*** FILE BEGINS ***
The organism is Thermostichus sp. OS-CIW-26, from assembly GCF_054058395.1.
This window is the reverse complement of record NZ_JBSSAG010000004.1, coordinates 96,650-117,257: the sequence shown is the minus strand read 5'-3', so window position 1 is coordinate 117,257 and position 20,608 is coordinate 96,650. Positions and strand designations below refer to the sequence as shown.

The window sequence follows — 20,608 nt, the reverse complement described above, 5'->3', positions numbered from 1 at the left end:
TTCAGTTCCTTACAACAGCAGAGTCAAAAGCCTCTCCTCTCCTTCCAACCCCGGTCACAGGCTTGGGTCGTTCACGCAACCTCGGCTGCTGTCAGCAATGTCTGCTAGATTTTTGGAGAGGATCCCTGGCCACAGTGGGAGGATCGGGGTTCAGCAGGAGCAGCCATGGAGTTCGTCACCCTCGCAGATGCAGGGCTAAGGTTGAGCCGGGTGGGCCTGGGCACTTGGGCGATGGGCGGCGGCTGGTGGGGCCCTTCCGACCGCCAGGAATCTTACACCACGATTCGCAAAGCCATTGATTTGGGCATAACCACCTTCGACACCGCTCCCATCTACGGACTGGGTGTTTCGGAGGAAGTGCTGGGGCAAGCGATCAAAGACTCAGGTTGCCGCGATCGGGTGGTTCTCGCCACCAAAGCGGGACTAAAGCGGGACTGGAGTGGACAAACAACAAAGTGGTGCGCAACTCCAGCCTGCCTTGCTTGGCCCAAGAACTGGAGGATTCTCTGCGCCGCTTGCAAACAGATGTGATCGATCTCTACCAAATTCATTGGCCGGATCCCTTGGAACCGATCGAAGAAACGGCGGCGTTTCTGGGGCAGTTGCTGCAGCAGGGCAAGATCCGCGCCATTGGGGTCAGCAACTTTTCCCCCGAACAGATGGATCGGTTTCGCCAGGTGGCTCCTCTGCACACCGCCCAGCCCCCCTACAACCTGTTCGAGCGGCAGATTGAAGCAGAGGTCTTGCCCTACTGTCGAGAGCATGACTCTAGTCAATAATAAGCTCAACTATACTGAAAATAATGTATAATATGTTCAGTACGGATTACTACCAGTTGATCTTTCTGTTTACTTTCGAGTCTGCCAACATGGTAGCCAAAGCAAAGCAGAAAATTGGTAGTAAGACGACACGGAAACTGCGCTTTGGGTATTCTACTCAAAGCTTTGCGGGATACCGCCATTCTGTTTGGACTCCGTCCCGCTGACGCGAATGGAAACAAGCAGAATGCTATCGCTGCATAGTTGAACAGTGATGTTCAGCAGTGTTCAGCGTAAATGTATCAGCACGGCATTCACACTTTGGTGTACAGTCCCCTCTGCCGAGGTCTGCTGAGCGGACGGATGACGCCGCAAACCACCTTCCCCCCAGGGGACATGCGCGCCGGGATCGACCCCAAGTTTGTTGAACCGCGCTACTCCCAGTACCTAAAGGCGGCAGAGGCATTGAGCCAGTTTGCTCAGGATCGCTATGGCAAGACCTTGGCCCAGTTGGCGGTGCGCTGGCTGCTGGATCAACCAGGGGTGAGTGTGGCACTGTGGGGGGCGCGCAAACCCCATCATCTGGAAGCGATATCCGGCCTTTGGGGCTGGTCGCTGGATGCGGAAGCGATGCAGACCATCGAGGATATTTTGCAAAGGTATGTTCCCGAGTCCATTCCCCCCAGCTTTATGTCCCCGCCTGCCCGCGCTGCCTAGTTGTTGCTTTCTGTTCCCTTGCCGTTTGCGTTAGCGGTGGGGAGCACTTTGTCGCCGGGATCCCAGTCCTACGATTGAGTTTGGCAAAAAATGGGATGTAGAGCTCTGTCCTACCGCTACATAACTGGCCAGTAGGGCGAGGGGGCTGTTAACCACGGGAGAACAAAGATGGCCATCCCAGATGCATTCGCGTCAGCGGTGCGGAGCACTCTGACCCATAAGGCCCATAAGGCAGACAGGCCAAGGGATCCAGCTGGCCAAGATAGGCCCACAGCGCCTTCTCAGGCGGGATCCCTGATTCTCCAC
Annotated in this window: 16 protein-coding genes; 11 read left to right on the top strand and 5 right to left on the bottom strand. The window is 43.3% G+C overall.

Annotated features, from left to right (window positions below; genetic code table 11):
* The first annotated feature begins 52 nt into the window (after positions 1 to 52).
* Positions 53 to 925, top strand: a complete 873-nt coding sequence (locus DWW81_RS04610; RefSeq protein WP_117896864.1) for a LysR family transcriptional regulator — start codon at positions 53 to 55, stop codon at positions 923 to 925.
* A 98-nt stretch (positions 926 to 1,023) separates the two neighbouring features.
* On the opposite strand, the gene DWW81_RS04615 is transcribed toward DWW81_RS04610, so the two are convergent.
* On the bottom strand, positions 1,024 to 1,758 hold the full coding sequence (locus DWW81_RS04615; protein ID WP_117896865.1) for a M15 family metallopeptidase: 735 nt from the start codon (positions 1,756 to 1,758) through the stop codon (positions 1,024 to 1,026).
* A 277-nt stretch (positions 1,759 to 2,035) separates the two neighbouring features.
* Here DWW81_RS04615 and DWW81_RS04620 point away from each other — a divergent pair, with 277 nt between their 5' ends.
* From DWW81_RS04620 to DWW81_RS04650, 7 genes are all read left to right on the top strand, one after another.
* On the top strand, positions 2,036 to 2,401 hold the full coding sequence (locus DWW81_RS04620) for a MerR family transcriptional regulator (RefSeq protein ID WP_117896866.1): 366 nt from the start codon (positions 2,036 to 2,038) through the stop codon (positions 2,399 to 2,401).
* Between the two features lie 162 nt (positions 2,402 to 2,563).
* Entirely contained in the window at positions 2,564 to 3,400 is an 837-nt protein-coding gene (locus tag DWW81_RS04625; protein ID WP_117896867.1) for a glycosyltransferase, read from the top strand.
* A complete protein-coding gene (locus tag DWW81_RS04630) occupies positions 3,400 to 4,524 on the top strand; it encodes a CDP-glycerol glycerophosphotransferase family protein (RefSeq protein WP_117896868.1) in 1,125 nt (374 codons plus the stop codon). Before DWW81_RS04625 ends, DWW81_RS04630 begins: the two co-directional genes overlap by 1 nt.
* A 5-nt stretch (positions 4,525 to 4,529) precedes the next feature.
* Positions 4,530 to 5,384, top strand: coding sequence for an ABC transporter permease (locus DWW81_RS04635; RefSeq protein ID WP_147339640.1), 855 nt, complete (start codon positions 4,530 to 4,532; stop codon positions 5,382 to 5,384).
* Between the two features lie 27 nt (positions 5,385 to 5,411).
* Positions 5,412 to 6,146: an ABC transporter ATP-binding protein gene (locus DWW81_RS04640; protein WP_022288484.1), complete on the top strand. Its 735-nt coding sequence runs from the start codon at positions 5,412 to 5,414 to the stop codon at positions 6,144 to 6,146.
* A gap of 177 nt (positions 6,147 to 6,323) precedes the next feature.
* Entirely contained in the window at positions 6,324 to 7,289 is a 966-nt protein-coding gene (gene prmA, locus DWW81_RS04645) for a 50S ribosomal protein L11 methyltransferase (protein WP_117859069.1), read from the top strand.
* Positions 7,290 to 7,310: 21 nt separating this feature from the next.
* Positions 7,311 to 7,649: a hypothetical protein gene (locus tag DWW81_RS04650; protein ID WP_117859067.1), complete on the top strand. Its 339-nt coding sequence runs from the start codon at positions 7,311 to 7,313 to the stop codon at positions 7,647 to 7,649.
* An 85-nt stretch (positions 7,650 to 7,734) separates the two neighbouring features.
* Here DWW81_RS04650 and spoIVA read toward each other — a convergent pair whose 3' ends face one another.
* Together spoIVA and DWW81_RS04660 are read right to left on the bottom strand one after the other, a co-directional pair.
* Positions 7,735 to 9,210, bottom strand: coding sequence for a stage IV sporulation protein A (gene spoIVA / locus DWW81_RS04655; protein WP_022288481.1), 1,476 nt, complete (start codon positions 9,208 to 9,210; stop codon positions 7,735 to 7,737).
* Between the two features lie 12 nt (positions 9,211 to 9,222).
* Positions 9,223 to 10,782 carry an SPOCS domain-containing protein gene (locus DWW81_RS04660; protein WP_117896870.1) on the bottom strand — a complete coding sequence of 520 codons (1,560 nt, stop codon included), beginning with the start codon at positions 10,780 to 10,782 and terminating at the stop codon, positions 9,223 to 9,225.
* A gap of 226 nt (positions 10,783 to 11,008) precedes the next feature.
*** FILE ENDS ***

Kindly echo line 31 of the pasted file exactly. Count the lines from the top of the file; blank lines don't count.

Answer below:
* Between the two features lie 12 nt (positions 9,211 to 9,222).